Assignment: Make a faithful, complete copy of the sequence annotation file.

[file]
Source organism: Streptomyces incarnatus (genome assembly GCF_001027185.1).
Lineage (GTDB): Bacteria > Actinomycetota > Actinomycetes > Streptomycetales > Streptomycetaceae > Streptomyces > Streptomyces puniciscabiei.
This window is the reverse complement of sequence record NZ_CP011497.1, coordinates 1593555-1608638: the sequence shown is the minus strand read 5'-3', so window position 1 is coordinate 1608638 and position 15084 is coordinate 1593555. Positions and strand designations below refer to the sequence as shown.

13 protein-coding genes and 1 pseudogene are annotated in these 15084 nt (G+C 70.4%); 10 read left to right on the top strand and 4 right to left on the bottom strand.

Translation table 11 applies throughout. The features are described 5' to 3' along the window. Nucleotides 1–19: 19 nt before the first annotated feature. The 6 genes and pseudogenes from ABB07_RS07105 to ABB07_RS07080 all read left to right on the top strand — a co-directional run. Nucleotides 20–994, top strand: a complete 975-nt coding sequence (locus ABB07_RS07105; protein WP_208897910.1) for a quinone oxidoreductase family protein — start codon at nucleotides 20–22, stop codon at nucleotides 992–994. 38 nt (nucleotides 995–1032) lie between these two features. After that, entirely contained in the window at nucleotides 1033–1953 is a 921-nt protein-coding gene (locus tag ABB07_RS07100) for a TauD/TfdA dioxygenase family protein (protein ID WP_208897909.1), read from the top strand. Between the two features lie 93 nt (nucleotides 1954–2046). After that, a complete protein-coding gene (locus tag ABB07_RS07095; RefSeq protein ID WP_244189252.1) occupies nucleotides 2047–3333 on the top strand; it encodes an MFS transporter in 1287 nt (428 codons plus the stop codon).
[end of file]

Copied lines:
Source organism: Streptomyces incarnatus (genome assembly GCF_001027185.1).
Lineage (GTDB): Bacteria > Actinomycetota > Actinomycetes > Streptomycetales > Streptomycetaceae > Streptomyces > Streptomyces puniciscabiei.
This window is the reverse complement of sequence record NZ_CP011497.1, coordinates 1593555-1608638: the sequence shown is the minus strand read 5'-3', so window position 1 is coordinate 1608638 and position 15084 is coordinate 1593555. Positions and strand designations below refer to the sequence as shown.

13 protein-coding genes and 1 pseudogene are annotated in these 15084 nt (G+C 70.4%); 10 read left to right on the top strand and 4 right to left on the bottom strand.

Translation table 11 applies throughout. The features are described 5' to 3' along the window. Nucleotides 1–19: 19 nt before the first annotated feature. The 6 genes and pseudogenes from ABB07_RS07105 to ABB07_RS07080 all read left to right on the top strand — a co-directional run. Nucleotides 20–994, top strand: a complete 975-nt coding sequence (locus ABB07_RS07105; protein WP_208897910.1) for a quinone oxidoreductase family protein — start codon at nucleotides 20–22, stop codon at nucleotides 992–994. 38 nt (nucleotides 995–1032) lie between these two features. After that, entirely contained in the window at nucleotides 1033–1953 is a 921-nt protein-coding gene (locus tag ABB07_RS07100) for a TauD/TfdA dioxygenase family protein (protein ID WP_208897909.1), read from the top strand. Between the two features lie 93 nt (nucleotides 1954–2046). After that, a complete protein-coding gene (locus tag ABB07_RS07095; RefSeq protein ID WP_244189252.1) occupies nucleotides 2047–3333 on the top strand; it encodes an MFS transporter in 1287 nt (428 codons plus the stop codon).